WE have heard concerns from some people that the issue of President Edgar Lungu’s eligibility has become boring and it should not preoccupy us because it will not put food on anyone’s table. That is a wrong way of looking at things. Some are suggesting that instead of asking whether he qualifies or not, the question which should be answered is whether he has performed or not. We hold a different opinion.

In our view, this is a matter that must be debated by all citizens who care about the politics of this country. What will happen after this matter is settled will change the course of this country whichever way it is decided. Our people must not trivialize this issue because doing so is as bad as being shortsighted. This debate goes beyond President Lungu, in fact, it is not about Mr Lungu. Those who are debating this issue are trying to establish what is provided by the law for any other person who will be found in a similar situation as we are with the incumbent President.

It must be noted that this is one of the most difficult Constitutional questions that our country has been faced with since time immemorial. It is worth debating now when there is no active eligibility petition case going on in court. The fact is that there was an amendment made to the Constitution in 2016, and therefore those who claim that the law has changed regarding the terms for the qualification of a presidential candidate need to be given an opportunity to explain where they are getting their arguments from, and vice-versa.

We fear that those who are arguing in favour of Mr Lungu are failing to explain how he qualifies without rushing to say the ‘court already ruled’. In our view, the court did not rule on this matter and it still has a huge task ahead. In fact, we hold the opinion that the Constitutional Court itself may have to run away from explaining how President Lungu is eligible by throwing in a technicality by claiming that they already dealt with the issues around this matter and therefore cannot be moved to pronounce themselves on a similar matter again. Something like that, wrong as it may be, is what may save them from disqualifying the incumbent, not from the analysis of the law.

The goodness with the Constitution is that it is written in English, therefore anyone who can read can also understand what it says. When we look at the Constitution and all the Clauses that talk about the qualifications for one to be eligible for the office of republican President, we do not see anywhere where it says anyone who has served two terms of office does not qualify, it simply says: “A person who has twice held office as President is not eligible for election as President”. The question of whether the time served is a full term or not only applies to a running mate/vice-president who ascends to the higher office. Mr Lungu was never vice-president/running mate when he was elected to finish Sata’s term. He held office from 2015 January to 2016 August and from August 2016 to date. That makes him a person who has held office twice.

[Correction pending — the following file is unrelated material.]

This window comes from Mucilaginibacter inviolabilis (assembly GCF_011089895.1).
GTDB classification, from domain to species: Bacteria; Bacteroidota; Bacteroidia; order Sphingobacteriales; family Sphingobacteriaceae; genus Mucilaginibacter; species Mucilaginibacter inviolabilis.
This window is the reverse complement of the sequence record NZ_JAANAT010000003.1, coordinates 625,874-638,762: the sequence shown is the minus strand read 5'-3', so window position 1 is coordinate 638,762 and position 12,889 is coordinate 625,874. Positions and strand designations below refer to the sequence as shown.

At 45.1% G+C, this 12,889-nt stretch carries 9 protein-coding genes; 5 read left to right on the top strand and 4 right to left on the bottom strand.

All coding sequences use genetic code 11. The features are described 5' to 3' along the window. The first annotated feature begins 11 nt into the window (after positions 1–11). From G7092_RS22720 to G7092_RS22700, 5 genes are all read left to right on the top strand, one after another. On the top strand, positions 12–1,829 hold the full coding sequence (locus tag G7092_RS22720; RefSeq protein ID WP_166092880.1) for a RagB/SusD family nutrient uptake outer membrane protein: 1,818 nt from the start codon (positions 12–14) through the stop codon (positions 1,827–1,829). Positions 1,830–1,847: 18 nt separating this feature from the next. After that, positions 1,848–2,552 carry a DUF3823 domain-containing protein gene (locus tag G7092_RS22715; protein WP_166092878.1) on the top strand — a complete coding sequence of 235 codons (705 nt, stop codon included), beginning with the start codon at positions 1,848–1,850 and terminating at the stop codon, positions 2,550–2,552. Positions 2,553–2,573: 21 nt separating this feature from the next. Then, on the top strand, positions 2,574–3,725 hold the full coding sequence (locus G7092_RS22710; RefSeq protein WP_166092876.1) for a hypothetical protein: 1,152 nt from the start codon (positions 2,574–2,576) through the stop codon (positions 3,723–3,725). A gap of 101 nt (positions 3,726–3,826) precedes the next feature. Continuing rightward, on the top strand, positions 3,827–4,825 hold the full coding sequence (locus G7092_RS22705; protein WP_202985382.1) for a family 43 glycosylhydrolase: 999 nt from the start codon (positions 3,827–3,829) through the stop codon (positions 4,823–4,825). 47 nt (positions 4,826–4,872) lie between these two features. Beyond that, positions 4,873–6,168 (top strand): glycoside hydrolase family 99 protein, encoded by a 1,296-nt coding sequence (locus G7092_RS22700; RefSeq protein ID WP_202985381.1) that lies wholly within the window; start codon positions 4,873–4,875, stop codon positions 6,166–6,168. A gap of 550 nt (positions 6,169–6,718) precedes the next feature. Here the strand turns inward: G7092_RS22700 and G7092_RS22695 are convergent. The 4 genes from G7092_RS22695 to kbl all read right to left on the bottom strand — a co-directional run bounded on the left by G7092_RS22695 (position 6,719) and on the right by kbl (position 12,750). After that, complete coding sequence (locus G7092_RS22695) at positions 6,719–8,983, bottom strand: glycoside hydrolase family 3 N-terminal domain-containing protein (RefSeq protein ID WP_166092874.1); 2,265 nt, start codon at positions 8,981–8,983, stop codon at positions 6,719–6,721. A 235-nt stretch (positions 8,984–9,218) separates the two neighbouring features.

Those who are saying Mr Lungu can stand because he did not serve two full terms are being dishonest. What they are saying is that Mr Rupiah Banda can also come and contest the elections this August, win and stand again in 2026 for another five years. In fact, it means even Dr Kenneth Kaunda can also come and serve two five year terms since the law that was passed in 2016 doesn’t affect him, according to the argument by PF lawyers. That is why we want the Court to go back on this issue and put things clearly.

There is a serious problem that we might face as a country if we do not think through what we are doing as a country. If this matter is left unresolved, or if we say it doesn’t matter whether Mr Lungu stands again or not, the precedent that it will create will be very dangerous. One of the problems that will arise if Mr Lungu is allowed to stand is that if he wins, he can decide to dissolve the National Assembly before 2026 and call for early elections after serving for four years. At that point he can claim that he has not twice held office because the period between 2021 and 2025 did not amount to a full term of office.

Backed by a decision from the Constitutional Court that would have allowed him to contest the 2021 elections, Mr Lungu would be eligible again and again and can be a President for life. This can also be done by any other person who becomes president of this country, as long as the Constitutional Court rules that Mr Lungu can contest the 2021 elections this August. This is why we need the Constitutional Court to provide clarity and explain the basis of whatever decision they make on Mr Lungu’s eligibility.